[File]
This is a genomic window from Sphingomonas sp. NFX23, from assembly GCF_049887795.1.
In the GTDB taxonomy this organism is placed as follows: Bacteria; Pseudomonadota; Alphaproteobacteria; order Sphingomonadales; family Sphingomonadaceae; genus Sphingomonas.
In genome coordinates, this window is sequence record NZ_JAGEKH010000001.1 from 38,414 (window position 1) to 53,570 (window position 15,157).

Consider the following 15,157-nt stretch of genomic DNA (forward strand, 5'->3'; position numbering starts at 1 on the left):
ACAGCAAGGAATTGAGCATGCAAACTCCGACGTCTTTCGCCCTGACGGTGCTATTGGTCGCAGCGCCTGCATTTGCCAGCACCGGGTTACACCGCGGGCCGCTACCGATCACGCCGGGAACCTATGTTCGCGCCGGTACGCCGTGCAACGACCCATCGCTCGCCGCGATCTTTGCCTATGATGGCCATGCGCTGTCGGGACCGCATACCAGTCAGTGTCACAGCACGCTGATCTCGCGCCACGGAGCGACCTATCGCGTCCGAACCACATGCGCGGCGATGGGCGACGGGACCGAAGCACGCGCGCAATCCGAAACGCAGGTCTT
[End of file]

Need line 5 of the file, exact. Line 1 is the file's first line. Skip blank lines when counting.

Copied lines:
ACAGCAAGGAATTGAGCATGCAAACTCCGACGTCTTTCGCCCTGACGGTGCTATTGGTCGCAGCGCCTGCATTTGCCAGCACCGGGTTACACCGCGGGCCGCTACCGATCACGCCGGGAACCTATGTTCGCGCCGGTACGCCGTGCAACGACCCATCGCTCGCCGCGATCTTTGCCTATGATGGCCATGCGCTGTCGGGACCGCATACCAGTCAGTGTCACAGCACGCTGATCTCGCGCCACGGAGCGACCTATCGCGTCCGAACCACATGCGCGGCGATGGGCGACGGGACCGAAGCACGCGCGCAATCCGAAACGCAGGTCTT